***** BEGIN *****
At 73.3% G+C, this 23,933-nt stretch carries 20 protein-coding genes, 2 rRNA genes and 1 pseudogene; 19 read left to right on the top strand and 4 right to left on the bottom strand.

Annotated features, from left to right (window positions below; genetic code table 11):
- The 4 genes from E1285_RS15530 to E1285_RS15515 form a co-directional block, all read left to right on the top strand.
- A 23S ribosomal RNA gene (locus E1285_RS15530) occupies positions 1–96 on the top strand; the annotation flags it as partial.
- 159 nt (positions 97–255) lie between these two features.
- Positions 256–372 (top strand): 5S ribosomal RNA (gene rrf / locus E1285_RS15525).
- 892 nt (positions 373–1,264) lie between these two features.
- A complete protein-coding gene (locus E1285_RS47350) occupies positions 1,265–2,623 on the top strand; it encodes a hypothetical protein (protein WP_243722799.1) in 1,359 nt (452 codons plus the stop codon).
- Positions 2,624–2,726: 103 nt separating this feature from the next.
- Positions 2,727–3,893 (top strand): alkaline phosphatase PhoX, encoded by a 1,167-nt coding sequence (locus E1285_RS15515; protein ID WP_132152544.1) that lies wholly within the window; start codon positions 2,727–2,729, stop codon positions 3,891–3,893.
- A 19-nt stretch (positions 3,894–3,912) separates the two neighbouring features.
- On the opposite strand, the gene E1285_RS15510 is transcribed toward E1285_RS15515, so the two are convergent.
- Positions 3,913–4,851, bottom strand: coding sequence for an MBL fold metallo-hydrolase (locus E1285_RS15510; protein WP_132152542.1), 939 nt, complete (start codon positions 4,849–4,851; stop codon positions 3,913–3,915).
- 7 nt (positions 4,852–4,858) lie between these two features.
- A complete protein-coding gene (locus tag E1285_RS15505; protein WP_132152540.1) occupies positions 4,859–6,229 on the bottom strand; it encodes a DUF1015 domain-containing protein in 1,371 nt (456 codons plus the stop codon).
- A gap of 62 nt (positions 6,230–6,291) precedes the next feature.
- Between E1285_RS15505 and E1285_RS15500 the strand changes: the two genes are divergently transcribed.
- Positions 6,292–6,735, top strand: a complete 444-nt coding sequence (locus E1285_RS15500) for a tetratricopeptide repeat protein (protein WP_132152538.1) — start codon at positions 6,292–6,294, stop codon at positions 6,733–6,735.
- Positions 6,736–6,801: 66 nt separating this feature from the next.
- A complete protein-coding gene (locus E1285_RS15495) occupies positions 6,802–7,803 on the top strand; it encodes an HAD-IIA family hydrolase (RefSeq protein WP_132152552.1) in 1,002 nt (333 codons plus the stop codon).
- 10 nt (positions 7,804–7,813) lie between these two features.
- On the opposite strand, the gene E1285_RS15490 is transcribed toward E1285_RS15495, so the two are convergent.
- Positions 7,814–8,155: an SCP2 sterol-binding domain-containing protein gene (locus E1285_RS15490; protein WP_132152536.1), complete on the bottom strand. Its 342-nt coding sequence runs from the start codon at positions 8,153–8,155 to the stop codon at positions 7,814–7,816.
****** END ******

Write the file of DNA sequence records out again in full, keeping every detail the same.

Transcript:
At 73.3% G+C, this 23,933-nt stretch carries 20 protein-coding genes, 2 rRNA genes and 1 pseudogene; 19 read left to right on the top strand and 4 right to left on the bottom strand.

Annotated features, from left to right (window positions below; genetic code table 11):
- The 4 genes from E1285_RS15530 to E1285_RS15515 form a co-directional block, all read left to right on the top strand.
- A 23S ribosomal RNA gene (locus E1285_RS15530) occupies positions 1–96 on the top strand; the annotation flags it as partial.
- 159 nt (positions 97–255) lie between these two features.
- Positions 256–372 (top strand): 5S ribosomal RNA (gene rrf / locus E1285_RS15525).
- 892 nt (positions 373–1,264) lie between these two features.
- A complete protein-coding gene (locus E1285_RS47350) occupies positions 1,265–2,623 on the top strand; it encodes a hypothetical protein (protein WP_243722799.1) in 1,359 nt (452 codons plus the stop codon).
- Positions 2,624–2,726: 103 nt separating this feature from the next.
- Positions 2,727–3,893 (top strand): alkaline phosphatase PhoX, encoded by a 1,167-nt coding sequence (locus E1285_RS15515; protein ID WP_132152544.1) that lies wholly within the window; start codon positions 2,727–2,729, stop codon positions 3,891–3,893.
- A 19-nt stretch (positions 3,894–3,912) separates the two neighbouring features.
- On the opposite strand, the gene E1285_RS15510 is transcribed toward E1285_RS15515, so the two are convergent.
- Positions 3,913–4,851, bottom strand: coding sequence for an MBL fold metallo-hydrolase (locus E1285_RS15510; protein WP_132152542.1), 939 nt, complete (start codon positions 4,849–4,851; stop codon positions 3,913–3,915).
- 7 nt (positions 4,852–4,858) lie between these two features.
- A complete protein-coding gene (locus tag E1285_RS15505; protein WP_132152540.1) occupies positions 4,859–6,229 on the bottom strand; it encodes a DUF1015 domain-containing protein in 1,371 nt (456 codons plus the stop codon).
- A gap of 62 nt (positions 6,230–6,291) precedes the next feature.
- Between E1285_RS15505 and E1285_RS15500 the strand changes: the two genes are divergently transcribed.
- Positions 6,292–6,735, top strand: a complete 444-nt coding sequence (locus E1285_RS15500) for a tetratricopeptide repeat protein (protein WP_132152538.1) — start codon at positions 6,292–6,294, stop codon at positions 6,733–6,735.
- Positions 6,736–6,801: 66 nt separating this feature from the next.
- A complete protein-coding gene (locus E1285_RS15495) occupies positions 6,802–7,803 on the top strand; it encodes an HAD-IIA family hydrolase (RefSeq protein WP_132152552.1) in 1,002 nt (333 codons plus the stop codon).
- 10 nt (positions 7,804–7,813) lie between these two features.
- On the opposite strand, the gene E1285_RS15490 is transcribed toward E1285_RS15495, so the two are convergent.
- Positions 7,814–8,155: an SCP2 sterol-binding domain-containing protein gene (locus E1285_RS15490; protein WP_132152536.1), complete on the bottom strand. Its 342-nt coding sequence runs from the start codon at positions 8,153–8,155 to the stop codon at positions 7,814–7,816.